The New York Times
New Test Asks: What Does ‘American’ Mean?
By JULIA PRESTON
Patrick Henry and Francis Scott Key are out, but Susan B. Anthony and Nancy Pelosi are in. The White House was cut, but New York and Sept. 11 made the list.
Federal immigration authorities yesterday unveiled 100 new questions immigrants will have to study to pass a civics test to become naturalized American citizens.
The redesign of the test, the first since it was created in 1986 as a standardized examination, follows years of criticism in which conservatives said the test was too easy and immigrant advocates said it was too hard.
The new questions did little to quell that debate among many immigrant groups, who complained that the citizenship test would become even more daunting. Conservatives seemed to be more satisfied.
Bush administration officials said the new test was part of their effort to move forward on the hotly disputed issue of immigration by focusing on the assimilation of legal immigrants who have played by the rules, leaving aside the situation of some 12 million illegal immigrants here.
Several historians said the new questions successfully incorporated more ideas about the workings of American democracy and better touched upon the diversity of the groups — including women, American Indians and African-Americans — who have influenced the country’s history.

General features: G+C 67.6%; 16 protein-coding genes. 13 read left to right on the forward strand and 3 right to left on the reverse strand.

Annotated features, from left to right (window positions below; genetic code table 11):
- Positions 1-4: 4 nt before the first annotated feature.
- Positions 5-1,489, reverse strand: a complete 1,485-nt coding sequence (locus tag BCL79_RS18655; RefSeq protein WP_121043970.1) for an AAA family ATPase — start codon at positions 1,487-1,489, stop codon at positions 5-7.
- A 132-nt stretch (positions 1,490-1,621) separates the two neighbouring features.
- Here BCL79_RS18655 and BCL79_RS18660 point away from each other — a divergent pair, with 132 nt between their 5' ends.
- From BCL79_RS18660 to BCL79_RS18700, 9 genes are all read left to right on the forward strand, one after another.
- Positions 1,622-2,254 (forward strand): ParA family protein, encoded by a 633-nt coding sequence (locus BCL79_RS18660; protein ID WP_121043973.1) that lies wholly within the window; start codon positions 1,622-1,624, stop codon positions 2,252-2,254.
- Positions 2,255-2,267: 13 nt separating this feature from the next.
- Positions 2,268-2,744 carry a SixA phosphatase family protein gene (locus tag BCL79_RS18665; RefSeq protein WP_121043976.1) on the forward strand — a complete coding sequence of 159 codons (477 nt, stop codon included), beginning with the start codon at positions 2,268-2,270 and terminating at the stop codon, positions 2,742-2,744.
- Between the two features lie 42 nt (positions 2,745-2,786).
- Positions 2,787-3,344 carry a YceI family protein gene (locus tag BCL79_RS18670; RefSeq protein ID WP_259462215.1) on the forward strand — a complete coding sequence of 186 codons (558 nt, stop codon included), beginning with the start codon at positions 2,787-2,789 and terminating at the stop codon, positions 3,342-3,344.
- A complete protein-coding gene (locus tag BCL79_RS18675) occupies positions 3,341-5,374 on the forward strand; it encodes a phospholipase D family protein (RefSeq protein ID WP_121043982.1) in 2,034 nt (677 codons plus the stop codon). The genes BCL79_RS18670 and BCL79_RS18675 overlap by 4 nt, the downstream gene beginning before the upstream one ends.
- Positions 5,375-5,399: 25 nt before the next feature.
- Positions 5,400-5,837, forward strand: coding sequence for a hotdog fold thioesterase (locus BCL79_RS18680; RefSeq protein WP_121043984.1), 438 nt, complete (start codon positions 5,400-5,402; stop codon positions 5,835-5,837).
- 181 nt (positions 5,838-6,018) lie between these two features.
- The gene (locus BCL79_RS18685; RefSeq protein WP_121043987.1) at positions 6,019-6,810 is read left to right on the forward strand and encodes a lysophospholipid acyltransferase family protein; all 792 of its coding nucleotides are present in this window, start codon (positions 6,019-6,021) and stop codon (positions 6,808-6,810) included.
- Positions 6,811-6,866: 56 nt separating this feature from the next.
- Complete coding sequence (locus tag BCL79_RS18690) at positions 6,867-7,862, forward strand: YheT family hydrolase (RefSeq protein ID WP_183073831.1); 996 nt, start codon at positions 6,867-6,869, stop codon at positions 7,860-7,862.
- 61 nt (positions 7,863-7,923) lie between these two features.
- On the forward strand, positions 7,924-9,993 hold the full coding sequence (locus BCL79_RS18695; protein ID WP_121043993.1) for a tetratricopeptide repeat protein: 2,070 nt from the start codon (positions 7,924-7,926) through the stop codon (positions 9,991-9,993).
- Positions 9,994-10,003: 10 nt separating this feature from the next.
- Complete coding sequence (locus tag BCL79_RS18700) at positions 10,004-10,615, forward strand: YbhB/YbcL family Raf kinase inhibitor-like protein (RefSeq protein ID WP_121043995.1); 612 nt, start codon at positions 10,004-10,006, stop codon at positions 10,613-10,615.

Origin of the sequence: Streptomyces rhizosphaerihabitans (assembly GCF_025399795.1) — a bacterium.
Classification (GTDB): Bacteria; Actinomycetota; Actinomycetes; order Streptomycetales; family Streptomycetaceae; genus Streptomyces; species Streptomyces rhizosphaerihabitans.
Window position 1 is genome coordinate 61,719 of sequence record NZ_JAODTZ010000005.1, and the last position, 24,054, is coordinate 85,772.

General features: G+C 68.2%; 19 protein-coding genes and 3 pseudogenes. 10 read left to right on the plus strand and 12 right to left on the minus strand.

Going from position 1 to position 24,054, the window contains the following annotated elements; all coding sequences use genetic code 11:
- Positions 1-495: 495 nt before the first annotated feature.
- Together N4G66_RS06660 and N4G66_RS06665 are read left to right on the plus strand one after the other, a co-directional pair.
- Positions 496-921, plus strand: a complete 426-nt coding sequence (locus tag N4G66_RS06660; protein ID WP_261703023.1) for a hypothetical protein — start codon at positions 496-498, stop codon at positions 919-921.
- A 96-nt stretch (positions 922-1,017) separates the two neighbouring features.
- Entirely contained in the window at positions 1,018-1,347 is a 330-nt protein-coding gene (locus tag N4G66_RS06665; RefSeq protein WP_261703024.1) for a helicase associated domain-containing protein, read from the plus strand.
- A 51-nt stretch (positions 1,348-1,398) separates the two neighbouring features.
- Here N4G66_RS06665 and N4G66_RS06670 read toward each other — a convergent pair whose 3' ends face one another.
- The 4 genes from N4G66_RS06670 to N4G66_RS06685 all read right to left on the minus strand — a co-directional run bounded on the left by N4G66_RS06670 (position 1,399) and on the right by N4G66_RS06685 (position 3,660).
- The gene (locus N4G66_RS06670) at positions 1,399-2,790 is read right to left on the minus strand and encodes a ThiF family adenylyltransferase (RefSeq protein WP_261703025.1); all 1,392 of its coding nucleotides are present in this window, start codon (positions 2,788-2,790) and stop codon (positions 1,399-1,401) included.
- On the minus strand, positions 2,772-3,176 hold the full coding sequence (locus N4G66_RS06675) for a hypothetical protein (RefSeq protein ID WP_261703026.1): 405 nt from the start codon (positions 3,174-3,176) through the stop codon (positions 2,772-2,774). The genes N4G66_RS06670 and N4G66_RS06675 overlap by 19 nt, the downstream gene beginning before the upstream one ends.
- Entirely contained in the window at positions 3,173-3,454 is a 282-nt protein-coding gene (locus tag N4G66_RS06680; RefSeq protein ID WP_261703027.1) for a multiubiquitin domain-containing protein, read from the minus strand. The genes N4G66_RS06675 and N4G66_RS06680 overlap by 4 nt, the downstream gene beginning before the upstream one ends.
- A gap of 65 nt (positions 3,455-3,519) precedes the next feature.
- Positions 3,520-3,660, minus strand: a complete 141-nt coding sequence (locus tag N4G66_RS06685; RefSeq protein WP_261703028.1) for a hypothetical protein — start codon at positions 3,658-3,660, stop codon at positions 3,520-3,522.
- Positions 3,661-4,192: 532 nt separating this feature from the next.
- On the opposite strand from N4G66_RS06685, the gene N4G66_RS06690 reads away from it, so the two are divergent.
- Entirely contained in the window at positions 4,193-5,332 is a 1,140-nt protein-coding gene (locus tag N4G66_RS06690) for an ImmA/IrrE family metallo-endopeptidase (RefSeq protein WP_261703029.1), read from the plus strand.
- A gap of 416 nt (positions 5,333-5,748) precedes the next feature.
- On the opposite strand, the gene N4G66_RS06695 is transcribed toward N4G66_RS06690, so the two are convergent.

Would-be citizens no longer have to know who said, “Give me liberty or give me death,” or who wrote “The Star-Spangled Banner.” But they do have to know what Susan B. Anthony did and who the speaker of the House of Representatives is.
Alfonso Aguilar, a senior official at Citizenship and Immigration Services, the agency that designs and administers the test, said it was not intended to be punitive.
“We don’t seek to fail anyone,” said Mr. Aguilar, an architect of the test.
Immigration officials said they sought to move away from civics trivia to emphasize basic concepts about the structure of government and American history and geography. In contrast to the old test, which some immigrants could pass without any study, the officials said the new one is intended to force even highly educated applicants to do reviewing.
“This test genuinely talks about what makes an American citizen,” said Emilio Gonzalez, the director of Citizenship and Immigration Services, speaking at a news conference in Washington.
The $6.5 million redesign was shaped over six years of discussions with historians, immigrant organizations and liberal and conservative research groups. The questions were submitted to four months of pilot testing this year with more than 6,000 immigrants who were applying for naturalization.
The agency will begin to use the revised test on Oct. 1, 2008, leaving a year for aspiring citizens to prepare and for community groups to adjust their study classes.